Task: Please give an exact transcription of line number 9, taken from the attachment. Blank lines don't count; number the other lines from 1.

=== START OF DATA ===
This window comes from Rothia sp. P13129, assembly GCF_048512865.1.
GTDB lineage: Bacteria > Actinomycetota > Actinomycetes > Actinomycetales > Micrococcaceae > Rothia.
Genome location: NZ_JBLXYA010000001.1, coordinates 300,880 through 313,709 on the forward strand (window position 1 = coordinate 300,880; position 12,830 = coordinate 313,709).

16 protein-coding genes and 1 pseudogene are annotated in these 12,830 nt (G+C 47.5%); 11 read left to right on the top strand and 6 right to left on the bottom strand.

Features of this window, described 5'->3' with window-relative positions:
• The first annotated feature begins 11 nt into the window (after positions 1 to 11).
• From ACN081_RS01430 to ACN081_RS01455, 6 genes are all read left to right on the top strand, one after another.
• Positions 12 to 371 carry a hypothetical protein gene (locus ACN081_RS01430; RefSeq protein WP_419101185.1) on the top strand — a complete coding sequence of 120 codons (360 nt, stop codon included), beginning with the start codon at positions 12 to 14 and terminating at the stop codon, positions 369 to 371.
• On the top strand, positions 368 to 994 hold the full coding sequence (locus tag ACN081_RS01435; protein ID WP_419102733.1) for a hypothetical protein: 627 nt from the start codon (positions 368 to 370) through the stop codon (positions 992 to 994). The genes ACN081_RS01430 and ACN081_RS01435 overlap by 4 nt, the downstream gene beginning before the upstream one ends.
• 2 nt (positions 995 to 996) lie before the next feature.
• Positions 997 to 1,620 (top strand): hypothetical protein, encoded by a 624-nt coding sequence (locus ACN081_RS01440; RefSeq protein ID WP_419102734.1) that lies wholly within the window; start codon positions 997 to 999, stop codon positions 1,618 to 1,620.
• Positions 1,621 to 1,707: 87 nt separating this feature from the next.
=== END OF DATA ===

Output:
• On the top strand, positions 368 to 994 hold the full coding sequence (locus tag ACN081_RS01435; protein ID WP_419102733.1) for a hypothetical protein: 627 nt from the start codon (positions 368 to 370) through the stop codon (positions 992 to 994). The genes ACN081_RS01430 and ACN081_RS01435 overlap by 4 nt, the downstream gene beginning before the upstream one ends.